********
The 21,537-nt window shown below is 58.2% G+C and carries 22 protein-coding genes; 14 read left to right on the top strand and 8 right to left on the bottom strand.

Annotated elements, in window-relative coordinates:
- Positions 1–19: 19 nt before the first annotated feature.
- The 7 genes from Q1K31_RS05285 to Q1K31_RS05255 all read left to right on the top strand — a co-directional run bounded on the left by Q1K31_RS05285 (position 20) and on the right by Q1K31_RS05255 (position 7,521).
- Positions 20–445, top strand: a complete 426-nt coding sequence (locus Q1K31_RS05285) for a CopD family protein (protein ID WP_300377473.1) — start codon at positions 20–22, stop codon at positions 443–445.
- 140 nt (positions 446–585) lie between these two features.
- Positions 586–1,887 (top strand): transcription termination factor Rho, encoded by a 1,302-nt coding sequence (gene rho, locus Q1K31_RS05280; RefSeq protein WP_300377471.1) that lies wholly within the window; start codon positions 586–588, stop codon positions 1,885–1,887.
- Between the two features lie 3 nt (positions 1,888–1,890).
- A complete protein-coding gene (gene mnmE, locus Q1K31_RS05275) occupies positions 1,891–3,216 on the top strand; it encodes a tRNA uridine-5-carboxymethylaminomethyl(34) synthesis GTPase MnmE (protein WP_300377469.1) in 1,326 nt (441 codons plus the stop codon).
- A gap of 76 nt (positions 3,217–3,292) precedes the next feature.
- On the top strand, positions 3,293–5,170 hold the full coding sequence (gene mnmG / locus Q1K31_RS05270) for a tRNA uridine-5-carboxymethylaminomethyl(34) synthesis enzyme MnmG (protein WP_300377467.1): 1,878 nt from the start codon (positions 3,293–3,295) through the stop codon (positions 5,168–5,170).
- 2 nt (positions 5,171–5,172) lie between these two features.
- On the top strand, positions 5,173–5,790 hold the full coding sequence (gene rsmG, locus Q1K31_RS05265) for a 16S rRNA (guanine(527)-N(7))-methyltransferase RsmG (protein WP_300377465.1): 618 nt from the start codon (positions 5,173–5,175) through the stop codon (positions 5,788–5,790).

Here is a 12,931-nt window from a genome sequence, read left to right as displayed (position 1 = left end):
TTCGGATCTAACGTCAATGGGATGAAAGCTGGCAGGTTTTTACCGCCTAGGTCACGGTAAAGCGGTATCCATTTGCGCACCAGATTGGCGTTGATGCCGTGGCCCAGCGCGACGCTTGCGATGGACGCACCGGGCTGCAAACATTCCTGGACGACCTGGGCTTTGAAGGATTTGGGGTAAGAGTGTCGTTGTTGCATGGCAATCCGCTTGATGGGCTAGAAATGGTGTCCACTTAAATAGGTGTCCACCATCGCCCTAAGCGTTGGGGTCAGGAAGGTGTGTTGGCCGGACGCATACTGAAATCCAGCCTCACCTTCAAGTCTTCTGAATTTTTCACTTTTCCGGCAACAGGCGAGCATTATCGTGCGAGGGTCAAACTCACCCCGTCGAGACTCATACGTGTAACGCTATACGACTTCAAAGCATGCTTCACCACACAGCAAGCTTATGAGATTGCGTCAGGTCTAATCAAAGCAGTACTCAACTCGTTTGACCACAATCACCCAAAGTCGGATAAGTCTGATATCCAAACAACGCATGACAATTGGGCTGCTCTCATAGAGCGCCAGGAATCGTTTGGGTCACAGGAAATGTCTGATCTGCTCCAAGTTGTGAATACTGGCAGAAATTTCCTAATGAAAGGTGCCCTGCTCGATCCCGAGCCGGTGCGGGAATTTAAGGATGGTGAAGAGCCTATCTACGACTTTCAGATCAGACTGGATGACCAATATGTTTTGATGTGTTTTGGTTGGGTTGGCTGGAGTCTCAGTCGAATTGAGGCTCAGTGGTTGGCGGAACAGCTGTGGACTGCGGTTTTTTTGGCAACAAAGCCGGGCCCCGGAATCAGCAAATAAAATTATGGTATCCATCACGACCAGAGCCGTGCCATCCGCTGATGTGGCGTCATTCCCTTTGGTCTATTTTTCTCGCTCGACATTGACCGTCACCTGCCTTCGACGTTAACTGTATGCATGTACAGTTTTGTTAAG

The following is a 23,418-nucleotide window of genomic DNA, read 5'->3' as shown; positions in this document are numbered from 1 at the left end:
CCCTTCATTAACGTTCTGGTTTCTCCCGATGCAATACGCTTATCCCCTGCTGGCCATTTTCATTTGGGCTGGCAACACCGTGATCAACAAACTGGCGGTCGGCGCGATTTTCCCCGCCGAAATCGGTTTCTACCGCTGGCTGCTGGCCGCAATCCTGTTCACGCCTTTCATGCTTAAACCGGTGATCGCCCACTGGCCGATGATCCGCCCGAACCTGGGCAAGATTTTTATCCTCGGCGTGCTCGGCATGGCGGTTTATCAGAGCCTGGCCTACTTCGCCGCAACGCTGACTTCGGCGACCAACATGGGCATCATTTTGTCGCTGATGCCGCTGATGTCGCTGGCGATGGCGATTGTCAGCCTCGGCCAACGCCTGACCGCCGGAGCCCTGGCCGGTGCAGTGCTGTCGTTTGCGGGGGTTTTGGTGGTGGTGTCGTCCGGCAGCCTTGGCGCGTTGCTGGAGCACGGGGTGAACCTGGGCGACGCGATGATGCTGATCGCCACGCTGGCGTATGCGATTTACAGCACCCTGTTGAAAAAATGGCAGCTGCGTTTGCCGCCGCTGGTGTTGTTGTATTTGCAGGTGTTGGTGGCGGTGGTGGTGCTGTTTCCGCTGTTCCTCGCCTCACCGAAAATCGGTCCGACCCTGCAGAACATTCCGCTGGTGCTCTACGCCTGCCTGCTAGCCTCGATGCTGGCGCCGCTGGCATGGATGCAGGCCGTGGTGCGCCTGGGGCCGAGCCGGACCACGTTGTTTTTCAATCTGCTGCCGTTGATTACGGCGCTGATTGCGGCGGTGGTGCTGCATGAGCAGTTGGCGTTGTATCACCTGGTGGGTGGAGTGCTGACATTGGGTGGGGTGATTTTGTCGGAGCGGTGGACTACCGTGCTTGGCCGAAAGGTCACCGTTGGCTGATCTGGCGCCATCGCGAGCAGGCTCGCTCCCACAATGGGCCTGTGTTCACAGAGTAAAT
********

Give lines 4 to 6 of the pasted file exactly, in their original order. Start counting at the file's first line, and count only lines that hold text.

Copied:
- The 7 genes from Q1K31_RS05285 to Q1K31_RS05255 all read left to right on the top strand — a co-directional run bounded on the left by Q1K31_RS05285 (position 20) and on the right by Q1K31_RS05255 (position 7,521).
- Positions 20–445, top strand: a complete 426-nt coding sequence (locus Q1K31_RS05285) for a CopD family protein (protein ID WP_300377473.1) — start codon at positions 20–22, stop codon at positions 443–445.
- 140 nt (positions 446–585) lie between these two features.